How Rare is Lazurite?

Lazurite is a striking blue mineral that has been prized by humans for thousands of years. It is best known for being a major component of lapis lazuli, a gemstone that has been mined and traded since antiquity. But just how rare is lazurite and the beautiful blue rock it forms?

Lazurite belongs to a group of minerals known as tectosilicates. Its chemical composition consists of sodium, aluminum, silicon, and sulfur. It crystallizes in the form of short prismatic crystals or granular masses, exhibiting a deep celestial blue color. This vivid blue is caused by the sulfur in lazurite.

Lazurite is formed through a process called contact metamorphism when limestone is metamorphosed under high heat by the intrusion of igneous rock. This usually occurs deep underground in environments under tectonic pressure. The major deposit sites for lazurite are found in remote mountainous areas of Afghanistan, Tajikistan, Chile, Russia, Myanmar, and China.

For thousands of years, lazurite has been treasured as a sacred and royal pigment known as ultramarine blue. During the Renaissance, painters would grind lazurite crystals into a brilliant powder to create the vibrant blue pigment used to color the robes of Mary and Jesus in religious art. At the time, ultramarine blue derived from lazurite was even more valuable than gold.

Today, lazurite remains a relatively rare mineral. According to the International Mineralogical Association, there are less than a hundred known deposits worldwide. However, only about a dozen of these sites contain lazurite and other minerals in sufficient quantities and quality to support active mining operations. The rarity of lazurite is due to the very specific geological conditions required for it to form.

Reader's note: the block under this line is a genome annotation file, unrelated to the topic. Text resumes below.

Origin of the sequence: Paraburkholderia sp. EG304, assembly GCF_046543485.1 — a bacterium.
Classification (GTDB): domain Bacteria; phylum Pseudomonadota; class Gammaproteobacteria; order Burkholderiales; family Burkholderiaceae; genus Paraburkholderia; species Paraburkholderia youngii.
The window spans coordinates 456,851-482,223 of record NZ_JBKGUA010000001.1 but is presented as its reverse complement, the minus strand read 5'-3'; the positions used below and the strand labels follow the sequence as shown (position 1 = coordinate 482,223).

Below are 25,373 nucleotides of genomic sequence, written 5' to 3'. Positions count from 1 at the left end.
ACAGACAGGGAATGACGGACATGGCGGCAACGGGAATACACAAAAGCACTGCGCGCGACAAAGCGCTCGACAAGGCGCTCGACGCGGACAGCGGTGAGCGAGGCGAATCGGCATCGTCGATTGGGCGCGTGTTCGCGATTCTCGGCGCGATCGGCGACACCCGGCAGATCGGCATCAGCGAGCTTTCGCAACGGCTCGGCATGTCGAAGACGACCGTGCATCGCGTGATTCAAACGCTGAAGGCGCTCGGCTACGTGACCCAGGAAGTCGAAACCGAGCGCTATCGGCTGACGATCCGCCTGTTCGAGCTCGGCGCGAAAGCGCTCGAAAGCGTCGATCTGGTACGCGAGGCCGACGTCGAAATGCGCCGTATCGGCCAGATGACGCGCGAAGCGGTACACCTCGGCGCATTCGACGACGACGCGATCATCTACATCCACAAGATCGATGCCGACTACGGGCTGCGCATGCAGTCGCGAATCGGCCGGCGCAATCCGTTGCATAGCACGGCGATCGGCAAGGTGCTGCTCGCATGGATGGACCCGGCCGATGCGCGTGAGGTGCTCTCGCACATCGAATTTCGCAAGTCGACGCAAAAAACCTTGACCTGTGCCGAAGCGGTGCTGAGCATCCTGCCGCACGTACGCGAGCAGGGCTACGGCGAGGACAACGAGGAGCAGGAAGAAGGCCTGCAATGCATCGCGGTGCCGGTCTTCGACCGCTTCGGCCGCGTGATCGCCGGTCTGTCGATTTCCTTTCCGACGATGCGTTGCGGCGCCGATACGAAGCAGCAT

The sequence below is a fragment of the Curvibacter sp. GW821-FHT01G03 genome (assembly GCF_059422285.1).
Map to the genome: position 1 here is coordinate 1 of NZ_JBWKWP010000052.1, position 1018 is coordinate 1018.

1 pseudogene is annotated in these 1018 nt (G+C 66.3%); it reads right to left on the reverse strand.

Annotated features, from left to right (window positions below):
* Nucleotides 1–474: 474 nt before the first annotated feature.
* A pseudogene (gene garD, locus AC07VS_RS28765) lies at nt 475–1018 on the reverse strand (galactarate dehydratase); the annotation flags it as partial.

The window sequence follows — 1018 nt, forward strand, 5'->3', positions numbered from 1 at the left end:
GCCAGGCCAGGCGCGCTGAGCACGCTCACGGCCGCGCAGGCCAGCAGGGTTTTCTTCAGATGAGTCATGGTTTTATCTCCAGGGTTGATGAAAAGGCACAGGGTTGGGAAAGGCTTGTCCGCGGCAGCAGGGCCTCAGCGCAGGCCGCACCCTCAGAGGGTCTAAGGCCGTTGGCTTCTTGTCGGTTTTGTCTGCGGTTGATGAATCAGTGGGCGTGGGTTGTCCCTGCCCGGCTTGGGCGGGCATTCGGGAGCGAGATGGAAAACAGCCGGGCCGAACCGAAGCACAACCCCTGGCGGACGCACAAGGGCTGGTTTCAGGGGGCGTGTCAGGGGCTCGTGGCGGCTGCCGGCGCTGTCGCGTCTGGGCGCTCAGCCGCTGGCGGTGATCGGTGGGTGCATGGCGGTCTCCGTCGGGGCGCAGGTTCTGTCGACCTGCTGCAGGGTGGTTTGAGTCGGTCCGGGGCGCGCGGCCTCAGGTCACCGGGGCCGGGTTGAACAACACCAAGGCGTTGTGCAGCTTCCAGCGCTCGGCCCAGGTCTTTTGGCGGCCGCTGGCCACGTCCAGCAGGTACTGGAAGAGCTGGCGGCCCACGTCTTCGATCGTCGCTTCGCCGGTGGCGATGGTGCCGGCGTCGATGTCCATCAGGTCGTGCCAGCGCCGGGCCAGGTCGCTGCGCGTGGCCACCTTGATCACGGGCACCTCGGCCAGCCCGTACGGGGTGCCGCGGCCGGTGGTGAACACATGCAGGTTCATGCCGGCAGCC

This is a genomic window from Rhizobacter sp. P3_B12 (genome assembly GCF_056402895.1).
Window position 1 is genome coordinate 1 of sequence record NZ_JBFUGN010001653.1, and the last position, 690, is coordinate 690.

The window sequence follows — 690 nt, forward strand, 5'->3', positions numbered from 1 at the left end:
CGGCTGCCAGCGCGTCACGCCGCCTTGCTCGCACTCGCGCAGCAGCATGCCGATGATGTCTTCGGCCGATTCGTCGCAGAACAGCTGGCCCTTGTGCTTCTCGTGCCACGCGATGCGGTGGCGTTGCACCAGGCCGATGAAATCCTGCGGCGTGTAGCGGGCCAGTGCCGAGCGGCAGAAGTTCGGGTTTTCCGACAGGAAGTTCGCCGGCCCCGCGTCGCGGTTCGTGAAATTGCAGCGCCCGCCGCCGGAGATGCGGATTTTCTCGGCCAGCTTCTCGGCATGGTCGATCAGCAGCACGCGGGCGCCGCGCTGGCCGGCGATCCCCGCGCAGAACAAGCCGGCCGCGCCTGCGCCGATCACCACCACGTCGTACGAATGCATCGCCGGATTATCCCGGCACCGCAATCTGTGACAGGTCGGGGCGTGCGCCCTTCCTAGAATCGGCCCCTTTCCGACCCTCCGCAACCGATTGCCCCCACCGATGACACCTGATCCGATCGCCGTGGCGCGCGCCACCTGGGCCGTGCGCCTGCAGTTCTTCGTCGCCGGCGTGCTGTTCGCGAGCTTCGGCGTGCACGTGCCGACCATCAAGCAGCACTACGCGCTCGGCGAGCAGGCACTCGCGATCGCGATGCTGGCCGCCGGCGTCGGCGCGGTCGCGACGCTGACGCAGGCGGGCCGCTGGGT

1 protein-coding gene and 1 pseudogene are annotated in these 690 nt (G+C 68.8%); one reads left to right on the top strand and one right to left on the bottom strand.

The largest known deposits of lazurite exist in northern Afghanistan. This is the original source of the finest lapis lazuli gemstones, which are composed of lazurite along with calcite and pyrite. The Sar-e-Sang mine in the Kokcha River Valley has produced the bulk of the world’s supply of lapis lazuli since antiquity. However, decades of war have disrupted production and made mining dangerous and difficult.

Smaller deposits are found in Siberia, Chile, Pakistan, Canada, and in the western United States. But much of this lazurite is low quality and unsuitable for gemstone purposes. Overall, gem-grade lazurite remains scarce. With global lazurite production estimated to be only around 50 tons per year, prices for lapis lazuli have steadily increased.

The brilliant blue of lazurite will likely continue to be a coveted rarity. While Afghanistan seeks to resume export of its famed lapis lazuli after years of conflict, lazurite itself will remain elusive. This is due to lazurite’s geological constraints and the few regions where this stunning mineral forms in quality deposits. For now, lazurite and the blue gems it creates will remain quite rare.